Salsa Music and Political Corruption

Detail from "Compleat chart of the West Indies" by Thomas Jeffreys circa 1775

Salsa Music and Political Disruption

Raquel Capellan

Abstract:

This paper will focus on Puerto Rico, a Caribbean island, also known as the “Island of Enchantment.” The particular issue being addressed is the political disruption that has emerged from salsa music during the past several decades and how it has affected the imperialist relationship between Puerto Rico and the United States. Furthermore, this research project will consist of analyzing salsa music and concentrating on the political corruption it caused between the United States (the diaspora) and Puerto Rico.

Introduction:

From its origin in the 1920’s in Cuba, salsa music still carries a strong presence throughout Puerto Rico and the United States in the present year, 2016. Salsa music has traveled a long journey in order to gain formal acceptance into society in the United States and Puerto Rico. Although salsa originated in Cuba, this research paper will concentrate on the popularity of the music genre in New York and on the indications of it being highly associated with Puerto Rico despite of it originating in Cuba. Some of the salsa artists focused on in this research project are Hector Lavoe, Marc Anthony, Willie Colon, and Calle 13.

The political messages salsa music sends through various songs by the previously Salsa_silhouettementioned popular Puerto Rican salsa artists are indications of what is going on in the island and the diaspora. Those particular artists express the pride or orgullo they have in their culture and discuss political corruption occurring within the communities they were raised in or are a part of. Each artist varies in era and the political messages they express within their music. They bring a different spin and perspective through their music, which demonstrates the evolution and development of salsa and reggaeton.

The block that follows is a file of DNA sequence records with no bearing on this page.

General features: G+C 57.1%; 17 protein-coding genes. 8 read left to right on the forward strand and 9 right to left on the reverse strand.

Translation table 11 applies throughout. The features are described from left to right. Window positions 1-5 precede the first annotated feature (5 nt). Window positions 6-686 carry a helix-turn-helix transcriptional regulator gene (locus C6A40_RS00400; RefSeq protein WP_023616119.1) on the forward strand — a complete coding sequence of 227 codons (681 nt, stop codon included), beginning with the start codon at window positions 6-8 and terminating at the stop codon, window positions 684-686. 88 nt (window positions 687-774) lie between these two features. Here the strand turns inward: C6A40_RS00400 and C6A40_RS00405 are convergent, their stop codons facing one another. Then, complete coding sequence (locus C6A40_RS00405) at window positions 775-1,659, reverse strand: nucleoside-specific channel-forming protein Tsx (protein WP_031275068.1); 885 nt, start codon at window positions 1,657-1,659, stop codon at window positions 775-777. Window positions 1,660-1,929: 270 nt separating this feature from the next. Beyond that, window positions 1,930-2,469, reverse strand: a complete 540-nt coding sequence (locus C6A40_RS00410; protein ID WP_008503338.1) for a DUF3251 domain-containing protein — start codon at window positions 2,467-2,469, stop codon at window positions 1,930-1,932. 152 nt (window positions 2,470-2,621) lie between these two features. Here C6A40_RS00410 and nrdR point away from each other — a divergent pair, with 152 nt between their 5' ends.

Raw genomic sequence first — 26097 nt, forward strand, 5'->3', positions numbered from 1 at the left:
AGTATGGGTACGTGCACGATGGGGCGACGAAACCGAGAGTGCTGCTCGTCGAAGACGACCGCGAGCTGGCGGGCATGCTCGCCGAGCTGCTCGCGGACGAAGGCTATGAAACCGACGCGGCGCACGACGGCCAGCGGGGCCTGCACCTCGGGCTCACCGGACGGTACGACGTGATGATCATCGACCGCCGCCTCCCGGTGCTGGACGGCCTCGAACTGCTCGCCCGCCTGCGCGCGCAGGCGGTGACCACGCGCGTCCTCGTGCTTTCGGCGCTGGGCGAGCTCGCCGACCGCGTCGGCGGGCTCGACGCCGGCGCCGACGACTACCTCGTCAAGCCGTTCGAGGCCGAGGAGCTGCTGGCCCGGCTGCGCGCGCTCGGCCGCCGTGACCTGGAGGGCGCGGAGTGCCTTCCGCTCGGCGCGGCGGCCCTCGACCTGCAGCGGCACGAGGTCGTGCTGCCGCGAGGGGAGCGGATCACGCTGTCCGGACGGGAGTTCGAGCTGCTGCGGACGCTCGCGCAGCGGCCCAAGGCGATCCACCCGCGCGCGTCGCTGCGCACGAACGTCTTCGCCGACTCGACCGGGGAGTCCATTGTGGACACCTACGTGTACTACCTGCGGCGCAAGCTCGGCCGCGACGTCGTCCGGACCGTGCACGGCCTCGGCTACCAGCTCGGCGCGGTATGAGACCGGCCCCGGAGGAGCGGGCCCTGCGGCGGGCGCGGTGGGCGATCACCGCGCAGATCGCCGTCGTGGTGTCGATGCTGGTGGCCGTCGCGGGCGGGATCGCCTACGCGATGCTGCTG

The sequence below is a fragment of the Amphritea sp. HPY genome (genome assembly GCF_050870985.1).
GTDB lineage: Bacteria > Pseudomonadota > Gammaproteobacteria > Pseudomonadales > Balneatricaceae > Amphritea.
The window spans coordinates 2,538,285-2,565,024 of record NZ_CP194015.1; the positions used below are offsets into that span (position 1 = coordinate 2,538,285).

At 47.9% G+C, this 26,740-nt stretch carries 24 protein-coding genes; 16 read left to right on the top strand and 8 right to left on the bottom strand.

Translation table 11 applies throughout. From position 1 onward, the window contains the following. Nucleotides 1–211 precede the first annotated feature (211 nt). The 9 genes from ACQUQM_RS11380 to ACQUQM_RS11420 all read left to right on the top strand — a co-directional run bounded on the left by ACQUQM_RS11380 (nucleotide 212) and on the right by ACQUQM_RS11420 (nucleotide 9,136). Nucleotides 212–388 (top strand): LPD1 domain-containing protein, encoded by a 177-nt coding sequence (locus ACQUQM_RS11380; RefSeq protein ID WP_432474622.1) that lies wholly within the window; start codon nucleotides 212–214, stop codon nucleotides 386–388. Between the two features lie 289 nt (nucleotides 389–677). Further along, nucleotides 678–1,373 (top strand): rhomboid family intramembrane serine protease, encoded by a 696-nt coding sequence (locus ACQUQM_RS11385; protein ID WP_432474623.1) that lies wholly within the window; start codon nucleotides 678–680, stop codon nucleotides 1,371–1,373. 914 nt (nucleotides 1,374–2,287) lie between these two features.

Another portion of this project will focus on Calle 13, reggaeton or Spanish rap music group. Calle 13 has a reputation for releasing songs with very politically engaging and culturally charged lyrics. They are frequently criticized for their vulgar language and blunt lyrics regarding the political oppression occurring in Puerto Rico and in other countries throughout the Caribbean and Latin-America. A popular song by Calle 13 named “Latino-America” is filled with lyrics that demonstrate the strength and resilience contained within the pride of Latinos. The song speaks of the fact that happiness, the son, rain, pain, and bright colors associated with Latino pride cannot be bought. Those precious, intangible aspects of Latino culture cannot be taken away from Latin-America or the Caribbean regardless of political corruption, economic troubles, and financial hardships.

“Soy lo que me enseño mi padre
El que no quiere a su patria no quiere a su madre
Soy américa latina
Un pueblo sin piernas pero que camina, oye”- Calle 13- “Latino-America”

Calle_13                     Old San Juan